I know some of you are reading this saying “but if I have cash I just spend it so fast.”  That is because you are not tracking it and taking responsibility for your spending.

You need to use the cash envelope method.

If you have an envelope for groceries with \$50 left in it, sure, you can dip into that and grab \$20 to spend on lunch.  But, what happens when you need food for your family?  That means you’ve just \$30 to buy food – which may not get you much.

Cash forces you to think about every purchase you make.

Related:  How You Can Become Accountable With Your Money

### Stop paying for convenience

There is a quick fix for nearly everything.  You can find dinners in boxes, small pre-packaged snacks, etc.  Rather than purchase convenience items, buy the larger size snacks and then re-package yourself into smaller baggies.  You will not only get more out of a box, but you can even control how much you put into each baggie.

There are other ways we pay for convenience.  We pay for someone to iron our shirts, wash our cars and even mow our lawns.  By doing these things ourselves, we can keep much more money and easily stop overspending.

Read more:  How You are Killing Your Grocery Budget

### Put away the credit cards to halt spending money

One of the simplest ways to stop spending money is to get out the scissors and cut up those credit cards!!  Or, if you aren’t ready to cut them up, put them on ice.  Literally.  Freeze your credit card in a block of ice.

If you keep spending, you have to cut off the source at its knees.  While I don’t think credit cards are a good fit for everyone, I know they work for some.

If you must use credit cards, never charge more than you have in the bank to pay it off.  That means you can’t charge the amount you believe you will get on your paycheck.  There is never a guarantee that your check will arrive.  Spend only the amount you have, not what you will receive.

Related:  How to Pay off Your Credit Card Debt

### Pay your bills on time

We all have bills.  We know when they are due.  When you miss the payment due date, you get assessed a late charge.   Pay them on time, so you don’t pay more than you need to.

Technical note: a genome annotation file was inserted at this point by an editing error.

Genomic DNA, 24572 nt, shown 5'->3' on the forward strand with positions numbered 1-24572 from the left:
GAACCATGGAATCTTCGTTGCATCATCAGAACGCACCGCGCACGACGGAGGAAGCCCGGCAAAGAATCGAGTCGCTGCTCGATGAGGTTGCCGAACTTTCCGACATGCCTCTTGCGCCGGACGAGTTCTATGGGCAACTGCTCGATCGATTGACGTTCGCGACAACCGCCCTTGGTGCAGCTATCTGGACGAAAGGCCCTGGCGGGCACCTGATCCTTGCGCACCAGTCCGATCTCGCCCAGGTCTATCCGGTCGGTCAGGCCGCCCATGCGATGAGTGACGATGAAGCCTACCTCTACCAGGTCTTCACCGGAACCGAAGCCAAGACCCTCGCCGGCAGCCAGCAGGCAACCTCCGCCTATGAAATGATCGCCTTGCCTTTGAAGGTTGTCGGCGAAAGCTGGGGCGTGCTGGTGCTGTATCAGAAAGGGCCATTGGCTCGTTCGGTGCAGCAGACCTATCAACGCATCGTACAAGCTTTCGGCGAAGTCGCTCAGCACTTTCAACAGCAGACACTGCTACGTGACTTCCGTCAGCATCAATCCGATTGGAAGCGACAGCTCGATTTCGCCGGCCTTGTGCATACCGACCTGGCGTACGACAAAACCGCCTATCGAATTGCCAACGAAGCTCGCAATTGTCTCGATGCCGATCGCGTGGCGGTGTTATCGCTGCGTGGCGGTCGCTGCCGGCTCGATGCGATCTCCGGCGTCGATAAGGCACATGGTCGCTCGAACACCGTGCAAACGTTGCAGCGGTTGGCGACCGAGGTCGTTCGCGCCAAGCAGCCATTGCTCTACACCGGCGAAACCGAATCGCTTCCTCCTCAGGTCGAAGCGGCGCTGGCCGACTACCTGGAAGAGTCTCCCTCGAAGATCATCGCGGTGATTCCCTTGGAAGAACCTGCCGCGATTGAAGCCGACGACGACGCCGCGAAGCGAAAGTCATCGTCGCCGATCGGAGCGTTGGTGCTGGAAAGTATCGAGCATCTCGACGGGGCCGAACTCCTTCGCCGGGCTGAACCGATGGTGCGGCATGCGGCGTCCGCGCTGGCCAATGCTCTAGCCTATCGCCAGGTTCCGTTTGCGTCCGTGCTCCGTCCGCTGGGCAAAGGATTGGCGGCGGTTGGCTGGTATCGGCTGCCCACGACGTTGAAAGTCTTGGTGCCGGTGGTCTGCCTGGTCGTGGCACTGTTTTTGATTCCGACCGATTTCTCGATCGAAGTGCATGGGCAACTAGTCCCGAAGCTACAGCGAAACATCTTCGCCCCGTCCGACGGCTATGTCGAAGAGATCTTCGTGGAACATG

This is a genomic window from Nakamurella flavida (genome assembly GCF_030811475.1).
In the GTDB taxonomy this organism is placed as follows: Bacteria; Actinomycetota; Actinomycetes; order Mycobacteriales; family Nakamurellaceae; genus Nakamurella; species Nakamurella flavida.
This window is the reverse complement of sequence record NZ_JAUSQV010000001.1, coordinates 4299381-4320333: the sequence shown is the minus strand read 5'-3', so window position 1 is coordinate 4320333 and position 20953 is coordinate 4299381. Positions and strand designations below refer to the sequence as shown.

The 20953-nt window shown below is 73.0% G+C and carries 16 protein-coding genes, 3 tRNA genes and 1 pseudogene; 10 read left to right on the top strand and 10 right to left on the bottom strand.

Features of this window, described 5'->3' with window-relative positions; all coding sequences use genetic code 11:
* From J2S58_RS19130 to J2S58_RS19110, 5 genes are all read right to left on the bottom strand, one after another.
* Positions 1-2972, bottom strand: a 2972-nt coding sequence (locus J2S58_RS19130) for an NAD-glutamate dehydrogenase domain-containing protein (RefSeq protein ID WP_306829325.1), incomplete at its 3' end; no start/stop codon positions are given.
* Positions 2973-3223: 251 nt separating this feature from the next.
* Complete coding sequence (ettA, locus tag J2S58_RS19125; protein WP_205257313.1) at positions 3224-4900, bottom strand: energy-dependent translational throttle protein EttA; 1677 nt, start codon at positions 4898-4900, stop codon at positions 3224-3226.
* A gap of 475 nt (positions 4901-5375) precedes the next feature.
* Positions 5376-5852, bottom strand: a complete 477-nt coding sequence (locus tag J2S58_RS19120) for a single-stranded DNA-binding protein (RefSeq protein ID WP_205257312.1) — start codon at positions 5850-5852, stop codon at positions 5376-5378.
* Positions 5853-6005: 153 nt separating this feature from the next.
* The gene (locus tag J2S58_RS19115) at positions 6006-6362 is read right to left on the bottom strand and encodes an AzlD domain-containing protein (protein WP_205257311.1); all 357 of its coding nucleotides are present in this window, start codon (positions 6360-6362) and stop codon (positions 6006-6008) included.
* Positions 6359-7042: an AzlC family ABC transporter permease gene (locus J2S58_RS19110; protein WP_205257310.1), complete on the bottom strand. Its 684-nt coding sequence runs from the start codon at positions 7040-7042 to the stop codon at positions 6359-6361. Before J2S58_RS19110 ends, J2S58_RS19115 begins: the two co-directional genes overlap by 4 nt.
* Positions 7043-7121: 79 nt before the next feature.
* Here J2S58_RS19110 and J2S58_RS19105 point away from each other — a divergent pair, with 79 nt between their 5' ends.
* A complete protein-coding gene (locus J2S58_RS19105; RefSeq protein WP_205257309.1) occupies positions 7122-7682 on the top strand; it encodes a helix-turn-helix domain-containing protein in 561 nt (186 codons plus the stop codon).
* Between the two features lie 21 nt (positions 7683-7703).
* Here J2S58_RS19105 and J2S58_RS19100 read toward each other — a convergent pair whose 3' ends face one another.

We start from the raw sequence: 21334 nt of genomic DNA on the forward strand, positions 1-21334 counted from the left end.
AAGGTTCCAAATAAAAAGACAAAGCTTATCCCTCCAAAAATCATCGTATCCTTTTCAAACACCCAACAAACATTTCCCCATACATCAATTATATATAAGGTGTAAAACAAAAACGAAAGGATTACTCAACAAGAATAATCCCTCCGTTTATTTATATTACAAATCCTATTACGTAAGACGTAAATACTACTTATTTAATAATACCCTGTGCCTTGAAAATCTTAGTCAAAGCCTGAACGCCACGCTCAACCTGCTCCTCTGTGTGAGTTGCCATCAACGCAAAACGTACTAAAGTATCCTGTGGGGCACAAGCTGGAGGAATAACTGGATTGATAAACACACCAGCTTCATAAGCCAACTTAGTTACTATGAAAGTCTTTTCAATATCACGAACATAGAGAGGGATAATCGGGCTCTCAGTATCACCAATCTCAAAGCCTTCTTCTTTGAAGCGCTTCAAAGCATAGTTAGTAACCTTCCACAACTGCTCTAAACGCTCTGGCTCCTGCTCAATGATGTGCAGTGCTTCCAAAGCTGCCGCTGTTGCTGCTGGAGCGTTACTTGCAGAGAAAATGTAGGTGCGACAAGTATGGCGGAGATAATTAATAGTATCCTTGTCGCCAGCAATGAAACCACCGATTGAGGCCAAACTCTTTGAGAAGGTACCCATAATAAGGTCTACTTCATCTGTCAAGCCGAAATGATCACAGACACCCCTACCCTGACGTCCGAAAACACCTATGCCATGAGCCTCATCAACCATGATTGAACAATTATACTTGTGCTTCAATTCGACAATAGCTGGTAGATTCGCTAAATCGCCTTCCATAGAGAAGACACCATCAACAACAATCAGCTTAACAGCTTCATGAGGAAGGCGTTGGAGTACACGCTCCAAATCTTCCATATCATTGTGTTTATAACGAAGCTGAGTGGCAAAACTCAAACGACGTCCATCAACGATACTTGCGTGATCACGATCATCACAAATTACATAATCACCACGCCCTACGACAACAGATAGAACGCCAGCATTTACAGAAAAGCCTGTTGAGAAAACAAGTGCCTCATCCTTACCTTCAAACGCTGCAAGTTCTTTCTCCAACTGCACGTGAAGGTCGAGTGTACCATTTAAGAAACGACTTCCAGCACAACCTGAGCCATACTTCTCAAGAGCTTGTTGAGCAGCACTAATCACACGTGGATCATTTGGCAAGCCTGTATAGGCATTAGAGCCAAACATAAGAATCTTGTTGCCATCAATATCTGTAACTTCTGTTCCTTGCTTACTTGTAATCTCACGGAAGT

In addition to late fees, not paying your bills on time can have an adverse effect on your credit score. Learn how to organize your bills, so you never pay them late again.

### Do not live above your means

Few of us would not love new clothes or a new car. We all would like to make more money or get the hottest new device.  The thing is, can you afford it?  Is it a want or is it a need?

If you are using credit or loans to get items that you can not afford, then you are living beyond your means and spending money you don’t have.  Scale back and make sure that you can honestly afford the house or the car and that it doesn’t ruin your budget and cost you too much.

Read more: Defining Your Wants vs. Your Needs

### Don’t fall for impulse buys

Stores are sneaky about making us spend money.  They use signs, layout and even scents to lure you into wanting to buy more.  The thing is, if you purchase something you did not intend to, then you are already blowing your budget and probably overspending.

Another way that you are spending too much is when you plan dinner but then decide at the last minute to go out to dinner instead.  Why do that when you have food waiting for you at home (which you’ve already paid for)?

The final reason you may impulse buy is that of emotion.  If you feel a rush because of that new item, you may purchase out of impulse and emotion instead of need.

Read more:  Stopping Impulse Shopping

### Plan your meals

One of the most significant changes we made was to menu plan.  It took me some time to put it all together, but now, I can plan our meals in no time at all.  I use the simple menu planning system that I’ve taken time to build over the years.